Big - FamilyEducation


August 17,2009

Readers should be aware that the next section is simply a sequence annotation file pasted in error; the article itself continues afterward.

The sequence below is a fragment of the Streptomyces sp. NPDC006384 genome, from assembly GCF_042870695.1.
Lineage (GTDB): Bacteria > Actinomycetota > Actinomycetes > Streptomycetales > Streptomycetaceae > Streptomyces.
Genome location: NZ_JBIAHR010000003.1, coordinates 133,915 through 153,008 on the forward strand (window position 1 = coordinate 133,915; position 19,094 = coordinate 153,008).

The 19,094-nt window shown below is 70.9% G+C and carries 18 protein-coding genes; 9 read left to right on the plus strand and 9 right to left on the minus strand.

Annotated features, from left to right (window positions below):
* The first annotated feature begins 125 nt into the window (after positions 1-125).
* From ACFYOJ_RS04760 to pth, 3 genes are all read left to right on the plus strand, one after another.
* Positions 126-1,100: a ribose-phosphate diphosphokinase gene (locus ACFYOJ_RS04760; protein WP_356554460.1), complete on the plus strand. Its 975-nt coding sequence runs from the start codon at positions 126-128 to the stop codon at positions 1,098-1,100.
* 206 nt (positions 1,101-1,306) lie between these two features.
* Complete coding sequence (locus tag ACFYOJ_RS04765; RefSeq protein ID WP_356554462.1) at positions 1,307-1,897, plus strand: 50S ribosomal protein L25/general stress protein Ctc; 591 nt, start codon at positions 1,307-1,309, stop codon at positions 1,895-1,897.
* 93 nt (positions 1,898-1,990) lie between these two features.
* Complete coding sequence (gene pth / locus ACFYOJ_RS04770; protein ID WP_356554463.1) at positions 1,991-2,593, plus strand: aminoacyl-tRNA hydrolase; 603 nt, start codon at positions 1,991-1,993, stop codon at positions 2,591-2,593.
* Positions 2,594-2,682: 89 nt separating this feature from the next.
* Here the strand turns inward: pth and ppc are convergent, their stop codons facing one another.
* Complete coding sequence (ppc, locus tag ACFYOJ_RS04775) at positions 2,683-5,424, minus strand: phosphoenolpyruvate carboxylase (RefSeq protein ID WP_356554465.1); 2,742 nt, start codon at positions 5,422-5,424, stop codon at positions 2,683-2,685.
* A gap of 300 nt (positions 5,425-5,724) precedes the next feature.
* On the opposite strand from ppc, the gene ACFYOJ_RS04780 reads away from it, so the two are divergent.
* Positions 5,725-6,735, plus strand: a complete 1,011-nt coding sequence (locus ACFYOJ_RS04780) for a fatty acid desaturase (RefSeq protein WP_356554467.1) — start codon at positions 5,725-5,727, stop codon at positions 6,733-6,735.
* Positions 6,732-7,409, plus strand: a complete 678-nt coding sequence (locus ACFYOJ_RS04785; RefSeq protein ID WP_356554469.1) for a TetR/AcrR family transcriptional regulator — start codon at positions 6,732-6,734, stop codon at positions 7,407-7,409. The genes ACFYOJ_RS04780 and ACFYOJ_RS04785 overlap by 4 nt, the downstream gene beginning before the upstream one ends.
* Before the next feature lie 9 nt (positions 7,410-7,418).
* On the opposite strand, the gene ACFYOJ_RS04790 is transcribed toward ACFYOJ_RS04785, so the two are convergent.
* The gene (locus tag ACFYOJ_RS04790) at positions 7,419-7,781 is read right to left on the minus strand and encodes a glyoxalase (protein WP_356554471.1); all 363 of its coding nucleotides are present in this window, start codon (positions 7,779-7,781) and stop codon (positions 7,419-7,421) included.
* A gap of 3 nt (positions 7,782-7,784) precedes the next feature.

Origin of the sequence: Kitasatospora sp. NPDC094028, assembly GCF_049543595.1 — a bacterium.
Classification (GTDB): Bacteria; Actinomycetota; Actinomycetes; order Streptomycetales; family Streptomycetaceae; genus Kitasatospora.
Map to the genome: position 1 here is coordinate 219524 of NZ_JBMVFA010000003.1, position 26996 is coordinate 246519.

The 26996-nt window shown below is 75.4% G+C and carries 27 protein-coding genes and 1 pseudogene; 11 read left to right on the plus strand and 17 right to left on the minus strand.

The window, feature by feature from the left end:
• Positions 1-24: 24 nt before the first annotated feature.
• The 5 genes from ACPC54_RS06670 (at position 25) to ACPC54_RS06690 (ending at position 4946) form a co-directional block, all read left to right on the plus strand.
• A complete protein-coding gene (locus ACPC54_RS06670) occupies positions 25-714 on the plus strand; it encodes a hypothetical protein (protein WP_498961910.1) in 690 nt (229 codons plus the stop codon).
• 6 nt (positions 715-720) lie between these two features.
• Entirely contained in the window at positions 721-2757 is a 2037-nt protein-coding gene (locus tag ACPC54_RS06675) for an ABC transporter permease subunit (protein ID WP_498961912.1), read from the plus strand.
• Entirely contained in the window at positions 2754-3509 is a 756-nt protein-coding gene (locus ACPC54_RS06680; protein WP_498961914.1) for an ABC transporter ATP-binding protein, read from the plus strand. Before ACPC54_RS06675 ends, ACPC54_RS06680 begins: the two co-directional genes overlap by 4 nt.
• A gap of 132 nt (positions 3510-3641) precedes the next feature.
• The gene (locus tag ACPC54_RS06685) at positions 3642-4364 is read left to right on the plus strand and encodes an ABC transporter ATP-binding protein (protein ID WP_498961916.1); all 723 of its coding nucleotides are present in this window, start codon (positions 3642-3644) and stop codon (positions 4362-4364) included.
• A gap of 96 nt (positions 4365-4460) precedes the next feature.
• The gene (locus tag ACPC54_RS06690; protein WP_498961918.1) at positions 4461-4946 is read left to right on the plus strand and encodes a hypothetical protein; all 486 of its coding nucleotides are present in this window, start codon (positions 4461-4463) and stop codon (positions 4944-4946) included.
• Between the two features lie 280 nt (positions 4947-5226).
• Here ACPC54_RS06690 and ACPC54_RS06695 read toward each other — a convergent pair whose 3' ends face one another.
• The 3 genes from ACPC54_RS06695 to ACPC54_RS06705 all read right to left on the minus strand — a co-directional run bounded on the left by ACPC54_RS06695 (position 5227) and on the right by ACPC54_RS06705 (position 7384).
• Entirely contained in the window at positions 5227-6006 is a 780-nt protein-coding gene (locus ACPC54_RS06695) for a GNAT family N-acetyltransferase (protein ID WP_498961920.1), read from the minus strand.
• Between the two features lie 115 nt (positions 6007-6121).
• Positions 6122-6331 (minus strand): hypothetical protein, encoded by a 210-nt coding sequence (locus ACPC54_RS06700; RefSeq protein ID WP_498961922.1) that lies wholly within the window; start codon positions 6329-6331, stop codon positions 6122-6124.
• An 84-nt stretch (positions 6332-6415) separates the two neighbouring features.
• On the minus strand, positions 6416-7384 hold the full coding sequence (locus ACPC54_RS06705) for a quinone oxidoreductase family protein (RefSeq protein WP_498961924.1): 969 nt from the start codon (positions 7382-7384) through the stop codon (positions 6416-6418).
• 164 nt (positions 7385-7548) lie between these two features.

Do you remember wanting desperately to be older? I remember, clearly. I remember being a teenager and just wishing for that next year. When I was really young I seriously believed I would grow the night before my birthday, and wake up looking different--older, taller, stronger. I had some feeling that if I could only turn 14, or 15, or 19, then that would be it, the year Great Things Would Happen. And of course great things always did happen, but I was impatient to grow up, the way young people always are. It's ironic that we always long for birthdays when we're young, and when we get older--into the years of our lives when each birthday really should be celebrated as a milestone, we try and turn back the clock. I've been very guilty of this myself; but I think as we get older we perceive the future as more uncertain, just because we're so aware of how important the things in the here and now are to us. T. is having a hard time lately being small for her age. Some day, I know, T. will be be happy to be petite, and to be mistaken for someone a good two years younger than she really is. Some day she'll embrace it and even be proud of it, but for now I think it frustrates the heck out of her. We don't always see it--at home she's still our littlest one, our chatterbox, our "baby" (although we've given up calling her that to her face, of course), but when we're out and about with other kids I can tell she feels defensive. She draws attention wherever we go because she's so precocious and talkative that people can't believe it's all coming out of someone who might be three years old. The other day, at the grocery store, the clerk bent down to T.'s level, "How old are you?" she asked T., then held up three fingers in the air. "Three?" I took T. to a neighbor's birthday party on Saturday and a bigger girl elbowed T. out of the way as all the kids vied for a good position at the picnic table. "I have to sit here," the girl told T. "You're only TWO and I'm five." Of course it's ridiculous to imagine T. as a two-year old, but the girl's comment struck a nerve--one that's been exposed in T. a few too many times. The rest of the afternoon she wanted to talk about the injustice of it all. She was TIRED of people thinking she was small, or calling her "baby", or holding up those infuriating three or four fingers--the ones that don't add up to the fingers on one hand, the years she really was. She's already looking forward to six. "Is six big?" she asks constantly, and I remember her asking the same thing about five, too. Maybe she's disappointed that she still doesn't feel big at five, or that people still think she's small--does she think she was she gypped by five? Will six be different? No matter how many stories Scott and I pull out about our own childhoods, and our own frustrations with being perceived like this or that, and about how size doesn't matter, and that it's what's inside that counts, etc. etc. I'm not sure she's ever convinced, in the same way I'm pretty sure I wasn't ever convinced, either. But it's this wisdom we parents have to hand down to our children, and a wisdom they really do need to grow into, little by little, slowly but surely, until we look at them one day and realize they really, truly, have grown big.